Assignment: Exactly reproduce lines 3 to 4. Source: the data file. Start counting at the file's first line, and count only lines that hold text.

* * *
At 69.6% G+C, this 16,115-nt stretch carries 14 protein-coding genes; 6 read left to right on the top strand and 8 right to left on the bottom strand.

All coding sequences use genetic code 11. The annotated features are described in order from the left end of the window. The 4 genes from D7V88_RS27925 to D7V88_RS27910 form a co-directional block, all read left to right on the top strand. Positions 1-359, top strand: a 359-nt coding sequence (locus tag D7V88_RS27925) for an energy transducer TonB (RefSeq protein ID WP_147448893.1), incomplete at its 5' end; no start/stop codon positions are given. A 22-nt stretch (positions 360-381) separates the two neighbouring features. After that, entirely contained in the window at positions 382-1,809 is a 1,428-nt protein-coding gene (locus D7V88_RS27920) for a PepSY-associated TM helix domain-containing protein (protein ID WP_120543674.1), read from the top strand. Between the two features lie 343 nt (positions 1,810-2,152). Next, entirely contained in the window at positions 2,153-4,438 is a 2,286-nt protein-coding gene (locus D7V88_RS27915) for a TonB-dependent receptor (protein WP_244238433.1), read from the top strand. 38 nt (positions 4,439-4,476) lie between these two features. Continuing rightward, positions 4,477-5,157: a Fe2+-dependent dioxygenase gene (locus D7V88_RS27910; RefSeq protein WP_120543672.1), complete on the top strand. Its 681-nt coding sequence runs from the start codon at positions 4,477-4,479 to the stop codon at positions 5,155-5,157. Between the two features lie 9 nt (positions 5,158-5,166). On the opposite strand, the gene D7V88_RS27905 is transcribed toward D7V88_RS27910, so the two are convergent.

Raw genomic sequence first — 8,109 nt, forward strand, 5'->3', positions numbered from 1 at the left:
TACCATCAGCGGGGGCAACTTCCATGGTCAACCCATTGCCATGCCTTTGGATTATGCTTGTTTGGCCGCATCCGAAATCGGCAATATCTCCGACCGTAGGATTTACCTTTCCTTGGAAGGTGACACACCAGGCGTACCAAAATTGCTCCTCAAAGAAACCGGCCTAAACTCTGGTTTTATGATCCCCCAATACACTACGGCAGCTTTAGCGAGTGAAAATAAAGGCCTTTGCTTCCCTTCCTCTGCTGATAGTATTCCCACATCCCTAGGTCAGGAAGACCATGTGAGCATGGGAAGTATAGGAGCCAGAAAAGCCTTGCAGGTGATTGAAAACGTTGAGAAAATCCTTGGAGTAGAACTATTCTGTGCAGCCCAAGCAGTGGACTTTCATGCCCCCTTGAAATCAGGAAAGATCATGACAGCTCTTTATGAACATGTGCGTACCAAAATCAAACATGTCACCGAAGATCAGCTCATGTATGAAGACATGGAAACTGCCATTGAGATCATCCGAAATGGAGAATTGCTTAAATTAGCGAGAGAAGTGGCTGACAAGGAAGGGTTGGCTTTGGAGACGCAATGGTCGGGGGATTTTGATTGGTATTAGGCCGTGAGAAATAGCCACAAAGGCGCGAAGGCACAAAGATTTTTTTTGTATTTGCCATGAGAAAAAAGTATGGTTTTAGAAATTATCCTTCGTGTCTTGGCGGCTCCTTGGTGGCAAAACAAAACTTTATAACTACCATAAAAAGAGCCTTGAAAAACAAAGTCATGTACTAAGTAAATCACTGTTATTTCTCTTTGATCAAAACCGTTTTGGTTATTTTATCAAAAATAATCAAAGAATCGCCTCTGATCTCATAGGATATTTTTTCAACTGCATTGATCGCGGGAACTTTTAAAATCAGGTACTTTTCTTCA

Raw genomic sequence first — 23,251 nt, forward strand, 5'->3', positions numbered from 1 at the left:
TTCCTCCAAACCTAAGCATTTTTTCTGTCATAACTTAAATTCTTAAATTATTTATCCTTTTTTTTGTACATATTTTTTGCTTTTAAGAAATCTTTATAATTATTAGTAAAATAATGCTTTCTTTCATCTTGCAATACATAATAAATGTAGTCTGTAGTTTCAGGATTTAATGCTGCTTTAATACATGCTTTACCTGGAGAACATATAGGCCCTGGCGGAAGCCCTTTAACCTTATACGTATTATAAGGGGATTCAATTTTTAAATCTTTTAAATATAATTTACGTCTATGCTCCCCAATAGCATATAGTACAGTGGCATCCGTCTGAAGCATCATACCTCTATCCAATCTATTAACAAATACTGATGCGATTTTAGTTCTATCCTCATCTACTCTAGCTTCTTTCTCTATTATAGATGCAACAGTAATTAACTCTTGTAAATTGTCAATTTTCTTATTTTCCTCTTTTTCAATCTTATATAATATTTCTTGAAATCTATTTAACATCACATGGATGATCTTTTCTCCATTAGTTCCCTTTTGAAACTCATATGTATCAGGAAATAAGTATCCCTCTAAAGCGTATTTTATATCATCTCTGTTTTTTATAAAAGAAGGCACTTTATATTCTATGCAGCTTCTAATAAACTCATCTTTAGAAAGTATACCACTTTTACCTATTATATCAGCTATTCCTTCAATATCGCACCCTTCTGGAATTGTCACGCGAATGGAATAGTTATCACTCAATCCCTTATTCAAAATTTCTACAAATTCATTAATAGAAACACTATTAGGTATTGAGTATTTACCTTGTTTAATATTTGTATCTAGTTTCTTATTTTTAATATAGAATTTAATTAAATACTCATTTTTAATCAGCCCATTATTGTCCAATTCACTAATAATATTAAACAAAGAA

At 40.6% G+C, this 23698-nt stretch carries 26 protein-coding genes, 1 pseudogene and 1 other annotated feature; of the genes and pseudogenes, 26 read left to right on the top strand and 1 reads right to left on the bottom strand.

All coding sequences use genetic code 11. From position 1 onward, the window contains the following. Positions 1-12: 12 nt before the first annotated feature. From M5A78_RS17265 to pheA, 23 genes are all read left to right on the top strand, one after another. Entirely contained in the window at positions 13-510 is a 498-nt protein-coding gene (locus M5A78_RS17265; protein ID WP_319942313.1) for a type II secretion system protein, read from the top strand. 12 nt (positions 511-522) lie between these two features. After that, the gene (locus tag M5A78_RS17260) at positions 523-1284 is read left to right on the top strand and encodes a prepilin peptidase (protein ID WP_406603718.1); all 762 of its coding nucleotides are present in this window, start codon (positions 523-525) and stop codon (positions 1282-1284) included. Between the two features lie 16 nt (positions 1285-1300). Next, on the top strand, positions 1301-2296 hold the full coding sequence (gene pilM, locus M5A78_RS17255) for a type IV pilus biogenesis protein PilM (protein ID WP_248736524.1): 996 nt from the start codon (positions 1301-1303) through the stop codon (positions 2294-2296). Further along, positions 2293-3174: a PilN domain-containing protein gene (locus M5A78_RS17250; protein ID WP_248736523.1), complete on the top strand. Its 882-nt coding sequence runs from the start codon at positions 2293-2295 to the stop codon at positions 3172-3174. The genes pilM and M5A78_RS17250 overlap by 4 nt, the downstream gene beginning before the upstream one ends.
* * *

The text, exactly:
Raw genomic sequence first — 8,109 nt, forward strand, 5'->3', positions numbered from 1 at the left:
TACCATCAGCGGGGGCAACTTCCATGGTCAACCCATTGCCATGCCTTTGGATTATGCTTGTTTGGCCGCATCCGAAATCGGCAATATCTCCGACCGTAGGATTTACCTTTCCTTGGAAGGTGACACACCAGGCGTACCAAAATTGCTCCTCAAAGAAACCGGCCTAAACTCTGGTTTTATGATCCCCCAATACACTACGGCAGCTTTAGCGAGTGAAAATAAAGGCCTTTGCTTCCCTTCCTCTGCTGATAGTATTCCCACATCCCTAGGTCAGGAAGACCATGTGAGCATGGGAAGTATAGGAGCCAGAAAAGCCTTGCAGGTGATTGAAAACGTTGAGAAAATCCTTGGAGTAGAACTATTCTGTGCAGCCCAAGCAGTGGACTTTCATGCCCCCTTGAAATCAGGAAAGATCATGACAGCTCTTTATGAACATGTGCGTACCAAAATCAAACATGTCACCGAAGATCAGCTCATGTATGAAGACATGGAAACTGCCATTGAGATCATCCGAAATGGAGAATTGCTTAAATTAGCGAGAGAAGTGGCTGACAAGGAAGGGTTGGCTTTGGAGACGCAATGGTCGGGGGATTTTGATTGGTATTAGGCCGTGAGAAATAGCCACAAAGGCGCGAAGGCACAAAGATTTTTTTTGTATTTGCCATGAGAAAAAAGTATGGTTTTAGAAATTATCCTTCGTGTCTTGGCGGCTCCTTGGTGGCAAAACAAAACTTTATAACTACCATAAAAAGAGCCTTGAAAAACAAAGTCATGTACTAAGTAAATCACTGTTATTTCTCTTTGATCAAAACCGTTTTGGTTATTTTATCAAAAATAATCAAAGAATCGCCTCTGATCTCATAGGATATTTTTTCAACTGCATTGATCGCGGGAACTTTTAAAATCAGGTACTTTTCTTCA